This is a debate in which both sides talk past one another. Facts that don’t fit into one side’s world view are simply tossed aside. It’s already a point of contention as to what the real problem is: That so many people own guns in the United States, or that so many crimes are committed in which guns are used? Love of guns is deeply rooted in the United States. Gun lovers engage in politics more actively than those who seek greater control over guns. That’s the message President Barack Obama is now getting.
“Many enemies, much honor” would be an appropriate comment on the wave of conservative outrage following the president’s emotional plea for increased gun control. He has asked for more detailed background checks for gun buyers and a more comprehensive registry of gun sales. Lobbyists fear the administration is trying to ban guns altogether. Business is booming in gun shops online and everywhere else. In America, the term “guns” means the more than 300 million revolvers, automatic handguns and long guns in private ownership, and their more than 10,000 annual victims.
The world is divided into good and evil: On this side, the gun lobby that literally walks on corpses. On the other side, the liberal elites who seek to prohibit upstanding citizens from owning guns they need for self-protection, hunting and the enjoyment they get from shooting at paper targets. For conservative America, guns are a powerful symbol. Guns took the continent away from the natives who owned it and guns ran the British rulers back to England. In Oregon, a dozen armed men recently occupied a national park building to protest what they called a governmental misuse of power.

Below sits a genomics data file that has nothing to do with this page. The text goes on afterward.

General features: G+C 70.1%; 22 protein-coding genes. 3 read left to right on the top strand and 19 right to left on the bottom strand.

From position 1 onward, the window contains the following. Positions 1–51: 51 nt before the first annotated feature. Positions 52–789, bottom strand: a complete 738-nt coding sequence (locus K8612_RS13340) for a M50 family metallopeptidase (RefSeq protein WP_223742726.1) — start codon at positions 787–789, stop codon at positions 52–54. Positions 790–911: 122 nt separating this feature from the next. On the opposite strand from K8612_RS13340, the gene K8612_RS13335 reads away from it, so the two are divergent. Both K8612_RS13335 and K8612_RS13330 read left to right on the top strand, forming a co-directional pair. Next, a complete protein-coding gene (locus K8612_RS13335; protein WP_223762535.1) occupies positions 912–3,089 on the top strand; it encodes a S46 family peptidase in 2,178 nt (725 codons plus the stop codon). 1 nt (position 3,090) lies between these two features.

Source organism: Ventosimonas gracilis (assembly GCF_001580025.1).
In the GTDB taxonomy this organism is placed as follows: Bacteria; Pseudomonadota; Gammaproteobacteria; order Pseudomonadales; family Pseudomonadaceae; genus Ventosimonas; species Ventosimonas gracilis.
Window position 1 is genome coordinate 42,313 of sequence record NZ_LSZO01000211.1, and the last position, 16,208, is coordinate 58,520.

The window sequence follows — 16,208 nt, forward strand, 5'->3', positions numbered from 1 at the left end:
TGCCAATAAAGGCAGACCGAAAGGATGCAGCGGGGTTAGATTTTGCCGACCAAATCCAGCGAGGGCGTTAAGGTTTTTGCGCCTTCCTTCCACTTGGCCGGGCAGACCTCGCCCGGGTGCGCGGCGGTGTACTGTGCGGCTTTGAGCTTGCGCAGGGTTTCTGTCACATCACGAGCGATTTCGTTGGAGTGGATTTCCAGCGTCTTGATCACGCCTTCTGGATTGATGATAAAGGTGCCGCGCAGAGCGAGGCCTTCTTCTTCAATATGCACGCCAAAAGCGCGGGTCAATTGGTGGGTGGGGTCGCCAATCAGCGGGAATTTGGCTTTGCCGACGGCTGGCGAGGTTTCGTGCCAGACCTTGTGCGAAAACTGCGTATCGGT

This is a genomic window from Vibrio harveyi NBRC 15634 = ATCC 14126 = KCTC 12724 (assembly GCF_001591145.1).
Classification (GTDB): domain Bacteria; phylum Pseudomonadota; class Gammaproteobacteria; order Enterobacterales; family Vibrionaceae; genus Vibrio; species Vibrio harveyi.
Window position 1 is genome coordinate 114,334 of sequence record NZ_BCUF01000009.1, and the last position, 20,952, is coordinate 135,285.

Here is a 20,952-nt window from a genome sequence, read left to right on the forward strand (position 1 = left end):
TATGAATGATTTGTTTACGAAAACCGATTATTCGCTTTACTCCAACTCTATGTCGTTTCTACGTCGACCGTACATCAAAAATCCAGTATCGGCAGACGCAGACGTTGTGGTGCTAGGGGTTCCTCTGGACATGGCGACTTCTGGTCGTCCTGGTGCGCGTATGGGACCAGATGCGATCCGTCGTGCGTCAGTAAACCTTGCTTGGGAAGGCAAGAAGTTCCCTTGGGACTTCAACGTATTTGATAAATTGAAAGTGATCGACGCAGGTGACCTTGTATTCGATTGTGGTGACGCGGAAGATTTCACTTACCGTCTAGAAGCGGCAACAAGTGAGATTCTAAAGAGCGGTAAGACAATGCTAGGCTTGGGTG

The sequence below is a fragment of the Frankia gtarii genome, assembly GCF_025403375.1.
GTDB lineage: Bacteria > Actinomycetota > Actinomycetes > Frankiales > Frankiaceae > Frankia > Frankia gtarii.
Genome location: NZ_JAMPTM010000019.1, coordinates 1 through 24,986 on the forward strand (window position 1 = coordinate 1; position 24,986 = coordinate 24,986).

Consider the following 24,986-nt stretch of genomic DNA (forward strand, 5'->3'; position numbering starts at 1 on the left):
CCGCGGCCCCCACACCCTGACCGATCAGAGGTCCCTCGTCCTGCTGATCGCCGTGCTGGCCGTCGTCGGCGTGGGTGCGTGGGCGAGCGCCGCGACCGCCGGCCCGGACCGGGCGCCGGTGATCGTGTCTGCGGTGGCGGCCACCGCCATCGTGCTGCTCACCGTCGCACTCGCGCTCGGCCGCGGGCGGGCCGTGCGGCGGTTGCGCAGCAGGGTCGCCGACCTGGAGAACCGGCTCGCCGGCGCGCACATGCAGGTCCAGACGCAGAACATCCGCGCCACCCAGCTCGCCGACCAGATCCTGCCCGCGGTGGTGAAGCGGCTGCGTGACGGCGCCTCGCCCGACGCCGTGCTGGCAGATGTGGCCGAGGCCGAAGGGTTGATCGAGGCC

White gun owners are the ones who shouldn’t be underestimated in this discussion. Whites own far more guns than blacks and Latinos. According to the Pew Research Center, in the 1990s Republicans were divided between the proprietary law permitting gun ownership, weighed against laws controlling guns. Since Barack Obama became president, the majority white Republican party has put far more emphasis on gun ownership. Whoever thinks back to the 1960s may recall that, shocked by armed Black Panthers, the state of California under the leadership of Ronald Reagan outlawed the carrying of loaded guns in public.
Obama rightly maintains that his reforms would not prevent law-abiding citizens from owning guns. At the same time, he will never convince his conservative critics that in reality he doesn’t want to melt down every gun in the country, even if he could. How much Obama’s reforms will curb gun violence and actually save lives is a totally different question. Approximately one half of those killed by firearms in the United States are African-American males, generally young and living in miserable neighborhoods
Criminals buy guns from private individuals and not from gun dealers demanding background checks. Besides, around 500,000 guns are stolen every year. In several states, church-run and other social organizations try to mitigate violence through self-help programs, working with gangs and cooperative programs with police officials. Sometimes these “cease fire” organizations are successful and sometimes they’re not. They’re often underfunded. Obama’s initiative won’t change those facts. In politics, there isn’t much sympathy for young, black male victims.
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